2006 Buick Lucerne

I have to inflate my one driver's side rear tire about once week. This has been going on for nearly a year where I'll fill it to about 42 PSI and it'll deflate to about 25 PSI very slowly. I do not believe it's a slow leak as it seems to happen faster the more I use the car (which I know may make sense to a point).

My curiosity is if it could be related to a faulty tire/brake job, as I recall it started shortly after I had the car in the shop. Every time I break, I hear a click noise from what I believe is that same tire. I'd say it's one click per tire rotation. I'm wondering if the breaks are somehow squeezing the tire? The click happens at all PSI levels for the tire.

Thank you!

3 Answers 3


I don't see how they could be associated

Your tire is mounted to your rim. The rim is mounted to the wheel hub. Your break disc would be, in many cases, mounted by tightening the lug bolts to your rim. The rim would press against the disc to tighten it your hub.

The clicking sound you are hearing could be related to the work you had done but would not be related to the slow deflation of your tire. The brakes do not interact directly with the tire in any way.


The deflation of your tire could be discovered through visual inspection. Check all the tread and sidewall area for screws, nails, etc that may have penetrated the tire. Additionally, you could use a bucket of soapy water and a rag after inflating and apply the soapy water everywhere to check for air bubbles from a leak. Check the following.

  • Tire bead - along the edge of the tire where it meets the rim.

  • Valve stem - You may have a faulty valve stem where it meets the rim OR the schraeder valve inside the valve stem. Take the cap off the stem and see if it's leaking there with your soapy water.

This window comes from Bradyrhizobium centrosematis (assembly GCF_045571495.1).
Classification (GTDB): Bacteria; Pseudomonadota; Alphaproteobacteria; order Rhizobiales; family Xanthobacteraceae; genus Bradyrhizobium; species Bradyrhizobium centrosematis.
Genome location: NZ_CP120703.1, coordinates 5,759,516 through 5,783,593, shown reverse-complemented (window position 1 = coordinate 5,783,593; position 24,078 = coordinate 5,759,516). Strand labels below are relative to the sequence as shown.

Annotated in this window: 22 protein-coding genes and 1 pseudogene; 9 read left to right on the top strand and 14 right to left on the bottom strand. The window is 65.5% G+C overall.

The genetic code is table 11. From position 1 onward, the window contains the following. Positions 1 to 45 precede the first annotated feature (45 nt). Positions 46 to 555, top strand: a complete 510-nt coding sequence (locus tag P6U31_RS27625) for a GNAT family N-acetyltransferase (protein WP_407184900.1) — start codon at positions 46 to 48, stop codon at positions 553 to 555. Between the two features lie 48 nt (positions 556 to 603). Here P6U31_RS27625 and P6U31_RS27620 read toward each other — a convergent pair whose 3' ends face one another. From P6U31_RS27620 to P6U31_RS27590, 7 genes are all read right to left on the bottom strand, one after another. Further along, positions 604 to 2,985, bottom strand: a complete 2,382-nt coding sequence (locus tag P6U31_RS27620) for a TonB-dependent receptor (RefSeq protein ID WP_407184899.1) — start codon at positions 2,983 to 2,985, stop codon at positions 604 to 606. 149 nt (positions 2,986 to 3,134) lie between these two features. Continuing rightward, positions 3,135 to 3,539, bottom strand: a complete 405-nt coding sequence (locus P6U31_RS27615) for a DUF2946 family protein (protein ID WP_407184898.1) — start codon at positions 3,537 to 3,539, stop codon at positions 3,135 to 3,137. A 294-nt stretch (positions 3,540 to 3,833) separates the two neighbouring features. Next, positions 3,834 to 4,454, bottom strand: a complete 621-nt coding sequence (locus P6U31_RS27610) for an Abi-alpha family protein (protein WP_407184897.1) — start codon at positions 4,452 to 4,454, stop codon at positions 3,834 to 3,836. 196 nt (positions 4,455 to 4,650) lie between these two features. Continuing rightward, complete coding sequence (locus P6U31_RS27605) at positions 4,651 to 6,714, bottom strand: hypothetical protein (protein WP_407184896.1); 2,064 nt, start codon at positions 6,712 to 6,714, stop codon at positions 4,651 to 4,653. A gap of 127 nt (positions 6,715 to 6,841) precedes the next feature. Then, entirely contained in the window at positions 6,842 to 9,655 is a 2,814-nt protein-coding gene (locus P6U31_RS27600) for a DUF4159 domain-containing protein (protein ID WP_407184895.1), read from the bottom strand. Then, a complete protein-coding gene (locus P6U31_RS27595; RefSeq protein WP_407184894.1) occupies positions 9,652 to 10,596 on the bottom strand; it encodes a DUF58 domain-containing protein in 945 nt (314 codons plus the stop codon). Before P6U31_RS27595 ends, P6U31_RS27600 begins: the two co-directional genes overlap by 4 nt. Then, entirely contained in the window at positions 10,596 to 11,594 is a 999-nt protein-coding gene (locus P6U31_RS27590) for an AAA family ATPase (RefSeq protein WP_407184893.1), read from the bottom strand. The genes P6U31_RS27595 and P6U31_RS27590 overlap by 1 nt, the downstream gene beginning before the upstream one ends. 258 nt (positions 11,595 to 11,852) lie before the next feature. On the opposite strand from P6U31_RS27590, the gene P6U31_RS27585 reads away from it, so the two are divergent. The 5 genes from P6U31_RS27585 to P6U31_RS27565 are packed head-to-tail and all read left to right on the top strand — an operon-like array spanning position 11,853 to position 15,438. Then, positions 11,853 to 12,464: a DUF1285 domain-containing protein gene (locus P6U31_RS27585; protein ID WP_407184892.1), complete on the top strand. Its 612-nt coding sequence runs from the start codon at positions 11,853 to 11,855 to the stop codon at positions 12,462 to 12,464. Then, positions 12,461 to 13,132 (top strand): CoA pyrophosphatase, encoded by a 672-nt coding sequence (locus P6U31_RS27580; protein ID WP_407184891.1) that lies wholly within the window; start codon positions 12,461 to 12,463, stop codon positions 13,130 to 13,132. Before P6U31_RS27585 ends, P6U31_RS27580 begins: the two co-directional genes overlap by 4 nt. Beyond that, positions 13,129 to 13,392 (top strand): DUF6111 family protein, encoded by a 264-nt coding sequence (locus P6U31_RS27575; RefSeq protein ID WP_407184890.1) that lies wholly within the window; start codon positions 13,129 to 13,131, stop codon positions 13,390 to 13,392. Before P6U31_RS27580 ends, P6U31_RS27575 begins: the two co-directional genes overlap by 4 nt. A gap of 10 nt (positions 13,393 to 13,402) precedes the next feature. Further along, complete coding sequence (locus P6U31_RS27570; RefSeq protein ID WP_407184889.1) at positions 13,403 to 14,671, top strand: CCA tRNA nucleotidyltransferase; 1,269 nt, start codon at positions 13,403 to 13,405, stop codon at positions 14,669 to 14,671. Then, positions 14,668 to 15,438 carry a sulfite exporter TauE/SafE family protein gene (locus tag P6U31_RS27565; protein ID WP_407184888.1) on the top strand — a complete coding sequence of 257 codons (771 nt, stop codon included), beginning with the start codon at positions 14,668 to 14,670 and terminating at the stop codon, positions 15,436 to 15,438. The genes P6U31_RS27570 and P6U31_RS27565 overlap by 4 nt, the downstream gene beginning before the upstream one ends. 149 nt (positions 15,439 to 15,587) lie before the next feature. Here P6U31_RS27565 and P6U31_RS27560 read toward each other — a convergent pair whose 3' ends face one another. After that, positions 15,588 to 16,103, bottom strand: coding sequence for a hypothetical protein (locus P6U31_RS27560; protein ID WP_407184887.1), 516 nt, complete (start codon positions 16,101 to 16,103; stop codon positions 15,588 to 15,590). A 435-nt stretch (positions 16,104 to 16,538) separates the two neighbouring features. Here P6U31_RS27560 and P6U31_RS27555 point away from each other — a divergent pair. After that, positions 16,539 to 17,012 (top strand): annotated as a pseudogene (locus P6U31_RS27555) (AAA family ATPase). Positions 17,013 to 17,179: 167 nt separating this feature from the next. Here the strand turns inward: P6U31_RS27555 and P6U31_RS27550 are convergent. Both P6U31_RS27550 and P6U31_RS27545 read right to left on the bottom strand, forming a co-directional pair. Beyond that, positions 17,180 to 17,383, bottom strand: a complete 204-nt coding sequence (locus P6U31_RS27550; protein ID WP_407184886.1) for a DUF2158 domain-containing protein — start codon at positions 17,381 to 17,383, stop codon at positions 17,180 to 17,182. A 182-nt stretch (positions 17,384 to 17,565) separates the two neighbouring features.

• All over the tire - Slop the soapy water all over the tread and sidewalls to see if you can find he bubbles

Clicking sound

There could be numerous reasons for the clicking sound. If you have a speedometer cable (unlikely), all the way to some brush caught up in your wheel. You may want to jack up that tire and spin it to see if you can discover the location.


Most common cause of slow leaks is a foreign object has pierced and is lodged in the tire. I've had a nail twice, short screws 3 or 4 times. Look carefully all over the tread and in the grooves. Soapy water helps, but I've never needed it. Metal screws in rubber tires are always easy to find, just take a quick look every time you park the car. At some point, it will be on the top side of the tire.


I can't see how the deflation can be related to the brake job. The click could be the sound of whatever it is that punctured the tire when It touches the pavement, or it could be unrelated. If you don't have have a puncture it could be a bad tire valve core which is pretty easy to change yourself. Soapy water will often show where the air is leaking.

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